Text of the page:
Butterfly valves, like any other type of valve, can contribute to the pressure losses in a piping system that may impact the system’s performance. To measure these losses, one of the commonly used methods is the equivalent length method.
Continue reading to learn about the calculation and applications of the equivalent length of butterfly valves.
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Equivalent Length of Butterfly Valves
A butterfly valve is a type of valve that uses a circular disc that rotates around a central axis to control the flow of fluid. When the disc is turned perpendicular to the flow, it blocks the fluid, and when it is parallel, it allows the fluid to pass through.
The diagram below shows a typical butterfly valve.
Butterfly valves are commonly used due to their lightweight, compact design and ease of operation. They are often used in applications where quick and frequent shut-off is required, such as in water distribution, chemical processing, and power generation.
However, like pipes and other valves, installing a butterfly valve can create additional flow restrictions that contribute to pressure losses in a fluid transportation system. As the fluid passes through the valve, it changes velocity, which leads to turbulence and friction that result in a drop in pressure.
The degree of pressure loss depends on factors such as the butterfly valve’s structure and size and the fluid’s flow rate and viscosity. Therefore, it is crucial to consider its impact on pressure loss when designing a piping system to ensure efficient and effective operation.
One method to do this is using the equivalent length method. This method utilizes the fact that pipes also induce pressure losses in a system. The equivalent length of a butterfly valve refers to the length of straight pipe that would hypothetically cause the same pressure drop as the butterfly valve.
Obtaining the equivalent length allows for the analysis and comparison of the pressure loss caused by the butterfly valve in the same terms as the straight pipes, which can make calculations more uniform and analysis easier in some cases.
The equivalent length of these valves can be found in various sources, including manufacturer’s catalogs and industry standards such as ASHRAE Handbook – HVAC Applications, ASME PTC 46-2005, and ISA 75.01-2007.
An example table is below based an on Le/D ratio of 40.
|Diameter (inches)||Butterfly Valve Equivalent Length (feet)|
Note that these values are estimates and may vary depending on the specific valve design and installation conditions. It is always recommended to consult manufacturer’s catalogs or industry standards for more accurate information.
Calculating the Equivalent Length of Butterfly Valve
In general, the equivalent length of a butterfly valve can be calculated using the following formula:
- Le = equivalent length of the butterfly valve [m]
- hL = head loss across the butterfly valve [m]
- V = fluid velocity [m/s]
- g = gravitational acceleration [m/s2]
- D = diameter of the pipe [m]
- f = friction factor [unitless]
The friction factor is a dimensionless parameter that quantifies the frictional losses in the straight pipes. This value depends on the Reynolds number and the surface roughness of the internal pipe walls. The higher the friction factor, the higher the frictional losses.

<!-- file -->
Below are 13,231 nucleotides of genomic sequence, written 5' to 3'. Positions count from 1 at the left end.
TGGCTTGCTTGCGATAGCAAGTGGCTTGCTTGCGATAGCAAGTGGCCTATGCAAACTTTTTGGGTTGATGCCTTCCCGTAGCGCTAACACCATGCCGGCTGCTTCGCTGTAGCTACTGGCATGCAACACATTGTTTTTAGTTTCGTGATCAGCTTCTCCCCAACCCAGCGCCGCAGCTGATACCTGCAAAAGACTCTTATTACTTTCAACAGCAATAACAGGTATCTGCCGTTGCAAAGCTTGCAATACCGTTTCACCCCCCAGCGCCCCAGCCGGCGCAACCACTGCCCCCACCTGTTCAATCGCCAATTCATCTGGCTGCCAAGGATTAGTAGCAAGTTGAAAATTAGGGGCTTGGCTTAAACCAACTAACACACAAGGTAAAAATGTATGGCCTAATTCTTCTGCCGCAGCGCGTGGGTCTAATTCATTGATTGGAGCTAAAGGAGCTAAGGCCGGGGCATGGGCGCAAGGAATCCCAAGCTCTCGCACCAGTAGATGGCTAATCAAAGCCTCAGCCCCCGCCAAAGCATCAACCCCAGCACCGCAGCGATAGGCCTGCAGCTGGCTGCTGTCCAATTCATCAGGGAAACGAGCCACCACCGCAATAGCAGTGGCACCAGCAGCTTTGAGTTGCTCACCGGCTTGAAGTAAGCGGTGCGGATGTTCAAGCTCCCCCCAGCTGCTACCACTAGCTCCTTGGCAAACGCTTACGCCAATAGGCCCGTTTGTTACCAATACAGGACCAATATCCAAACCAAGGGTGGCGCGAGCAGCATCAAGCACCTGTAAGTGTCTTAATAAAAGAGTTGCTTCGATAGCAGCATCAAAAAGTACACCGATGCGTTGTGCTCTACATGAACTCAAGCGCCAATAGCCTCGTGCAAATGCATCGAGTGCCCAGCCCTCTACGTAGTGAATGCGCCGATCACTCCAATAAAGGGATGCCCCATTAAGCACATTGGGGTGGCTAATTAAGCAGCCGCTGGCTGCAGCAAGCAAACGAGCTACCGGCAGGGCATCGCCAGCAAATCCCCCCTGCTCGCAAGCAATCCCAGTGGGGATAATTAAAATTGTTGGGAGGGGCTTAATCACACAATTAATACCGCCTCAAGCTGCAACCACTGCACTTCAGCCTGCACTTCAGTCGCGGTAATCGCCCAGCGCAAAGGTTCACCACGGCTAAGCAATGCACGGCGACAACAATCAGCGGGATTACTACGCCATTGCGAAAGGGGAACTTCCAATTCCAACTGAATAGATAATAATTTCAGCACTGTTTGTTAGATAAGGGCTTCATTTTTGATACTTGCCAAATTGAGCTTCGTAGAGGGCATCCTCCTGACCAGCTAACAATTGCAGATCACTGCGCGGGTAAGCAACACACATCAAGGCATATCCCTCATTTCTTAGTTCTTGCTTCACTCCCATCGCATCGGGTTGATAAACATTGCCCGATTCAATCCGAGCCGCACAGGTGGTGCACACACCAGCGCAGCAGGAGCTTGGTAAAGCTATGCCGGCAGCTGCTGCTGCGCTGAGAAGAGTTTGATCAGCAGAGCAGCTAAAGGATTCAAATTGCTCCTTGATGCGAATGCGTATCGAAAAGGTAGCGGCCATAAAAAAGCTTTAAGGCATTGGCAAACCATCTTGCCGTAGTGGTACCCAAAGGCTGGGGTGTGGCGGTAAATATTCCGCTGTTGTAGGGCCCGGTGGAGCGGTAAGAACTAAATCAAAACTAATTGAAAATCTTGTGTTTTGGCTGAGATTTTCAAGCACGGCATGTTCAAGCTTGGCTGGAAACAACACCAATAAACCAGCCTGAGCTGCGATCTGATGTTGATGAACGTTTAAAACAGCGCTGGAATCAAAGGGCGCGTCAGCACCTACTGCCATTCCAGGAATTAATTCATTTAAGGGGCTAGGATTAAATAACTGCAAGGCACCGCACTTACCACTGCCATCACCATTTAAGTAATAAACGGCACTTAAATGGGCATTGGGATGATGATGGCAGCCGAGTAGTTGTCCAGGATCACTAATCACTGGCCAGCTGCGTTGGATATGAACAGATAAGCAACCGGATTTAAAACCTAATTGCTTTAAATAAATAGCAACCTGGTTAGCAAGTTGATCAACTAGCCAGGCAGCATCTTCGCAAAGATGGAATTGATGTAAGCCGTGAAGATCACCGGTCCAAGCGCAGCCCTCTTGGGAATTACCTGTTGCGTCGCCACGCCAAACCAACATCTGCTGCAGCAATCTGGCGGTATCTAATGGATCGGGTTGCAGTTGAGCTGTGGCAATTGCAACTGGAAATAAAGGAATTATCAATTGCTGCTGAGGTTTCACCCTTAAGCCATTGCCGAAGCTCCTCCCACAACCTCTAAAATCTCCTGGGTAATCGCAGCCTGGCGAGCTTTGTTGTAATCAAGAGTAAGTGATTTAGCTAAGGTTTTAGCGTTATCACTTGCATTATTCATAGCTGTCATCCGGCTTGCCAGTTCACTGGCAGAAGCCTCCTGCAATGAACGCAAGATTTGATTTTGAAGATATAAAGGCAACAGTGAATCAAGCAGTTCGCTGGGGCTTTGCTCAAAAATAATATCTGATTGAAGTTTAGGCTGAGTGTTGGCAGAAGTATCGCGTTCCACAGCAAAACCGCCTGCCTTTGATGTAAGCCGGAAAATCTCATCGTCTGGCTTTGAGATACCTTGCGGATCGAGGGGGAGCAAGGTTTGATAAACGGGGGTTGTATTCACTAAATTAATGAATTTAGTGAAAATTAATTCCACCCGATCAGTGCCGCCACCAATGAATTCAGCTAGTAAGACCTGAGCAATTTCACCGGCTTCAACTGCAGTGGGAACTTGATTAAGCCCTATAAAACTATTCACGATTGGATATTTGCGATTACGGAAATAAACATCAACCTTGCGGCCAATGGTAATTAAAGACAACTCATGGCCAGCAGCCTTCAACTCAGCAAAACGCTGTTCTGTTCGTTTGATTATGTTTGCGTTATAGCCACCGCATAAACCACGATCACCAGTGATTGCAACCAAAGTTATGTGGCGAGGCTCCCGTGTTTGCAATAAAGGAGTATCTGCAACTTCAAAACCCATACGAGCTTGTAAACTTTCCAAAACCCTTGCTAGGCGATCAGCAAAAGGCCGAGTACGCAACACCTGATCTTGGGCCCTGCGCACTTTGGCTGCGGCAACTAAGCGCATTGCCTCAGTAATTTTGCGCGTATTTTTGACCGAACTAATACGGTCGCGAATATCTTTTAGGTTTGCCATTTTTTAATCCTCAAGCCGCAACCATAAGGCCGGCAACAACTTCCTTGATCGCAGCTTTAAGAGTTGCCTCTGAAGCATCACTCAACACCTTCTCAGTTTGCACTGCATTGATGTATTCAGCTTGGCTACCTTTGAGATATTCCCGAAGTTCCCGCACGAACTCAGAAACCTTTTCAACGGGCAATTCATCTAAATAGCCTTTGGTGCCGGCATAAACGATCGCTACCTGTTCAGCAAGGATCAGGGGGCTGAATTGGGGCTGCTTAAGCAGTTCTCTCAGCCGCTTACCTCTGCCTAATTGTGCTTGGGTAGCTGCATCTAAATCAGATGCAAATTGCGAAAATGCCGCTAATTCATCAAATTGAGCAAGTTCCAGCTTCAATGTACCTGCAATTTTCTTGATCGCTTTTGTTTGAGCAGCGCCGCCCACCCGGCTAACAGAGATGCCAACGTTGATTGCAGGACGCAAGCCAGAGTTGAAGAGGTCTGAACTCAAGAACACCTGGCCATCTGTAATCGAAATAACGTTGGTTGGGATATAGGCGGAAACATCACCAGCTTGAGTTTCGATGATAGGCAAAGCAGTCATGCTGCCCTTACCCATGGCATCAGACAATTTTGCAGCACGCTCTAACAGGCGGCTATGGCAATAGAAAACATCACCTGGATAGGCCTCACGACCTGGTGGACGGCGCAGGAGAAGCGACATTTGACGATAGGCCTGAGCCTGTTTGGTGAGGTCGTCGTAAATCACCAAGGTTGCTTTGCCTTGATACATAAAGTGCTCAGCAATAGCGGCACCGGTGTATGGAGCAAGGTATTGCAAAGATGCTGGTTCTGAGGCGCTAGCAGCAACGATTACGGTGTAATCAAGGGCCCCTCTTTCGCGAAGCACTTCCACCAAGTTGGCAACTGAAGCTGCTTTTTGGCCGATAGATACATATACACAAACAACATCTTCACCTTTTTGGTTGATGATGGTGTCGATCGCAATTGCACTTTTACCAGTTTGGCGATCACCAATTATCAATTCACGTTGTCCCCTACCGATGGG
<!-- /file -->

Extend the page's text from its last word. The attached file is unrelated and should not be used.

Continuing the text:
Alternatively, if the loss coefficient of the butterfly valve is known, then its equivalent length can be calculated using the following formula:
- KL = loss coefficient of the butterfly valve [unitless]
Butterfly valve manufacturers typically provide data on pressure drop and equivalent lengths for their products. However, it is important to note that these values are not solely based on the valve’s design, but also on local flow conditions, as shown in the formula above. Therefore, it is essential to exercise caution when using the method of equivalent lengths, as it may oversimplify the analysis.
After obtaining the butterfly valve’s equivalent length, remember to include it in the total length of the pipeline and the equivalent lengths of all other pipe components before performing total system pressure drop and flow calculations.
Factors Affecting Equivalent Length of Butterfly Valve
The equivalent length of a butterfly valve depends on various factors, including valve type, opening angle, material and surface roughness, and installation conditions.
Butterfly valves come in different types, such as concentric, double offset, and triple offset designs. Each type has a unique construction and performance characteristics, which affect the equivalent length. Make sure to choose the right valve type that suits the specific needs of your application.
The angle opening of the butterfly valve affects the flow resistance and, consequently, the equivalent length. A partially closed valve generates higher pressure drop and increases the equivalent length compared to a fully open valve. Keep this in mind while configuring the valve operation and controlling the flow rate.
The graph below shows the behavior of the pressure drop across a butterfly valve with respect to the angle of the disc.
Material and Surface Roughness
The materials used for the valve components, such as the disc, seat, and body, influence the equivalent length due to their inherent roughness. Smooth surface materials result in lower flow resistance and shorter equivalent length, while rougher materials increase the head loss and equivalent length. Therefore, consider the material properties when selecting a butterfly valve.
Factors like manufacturing tolerances, gasket thickness, and alignment between the valve and pipe can impact the equivalent length. Proper installation and maintenance practices help minimize these adverse effects and ensure optimal valve performance.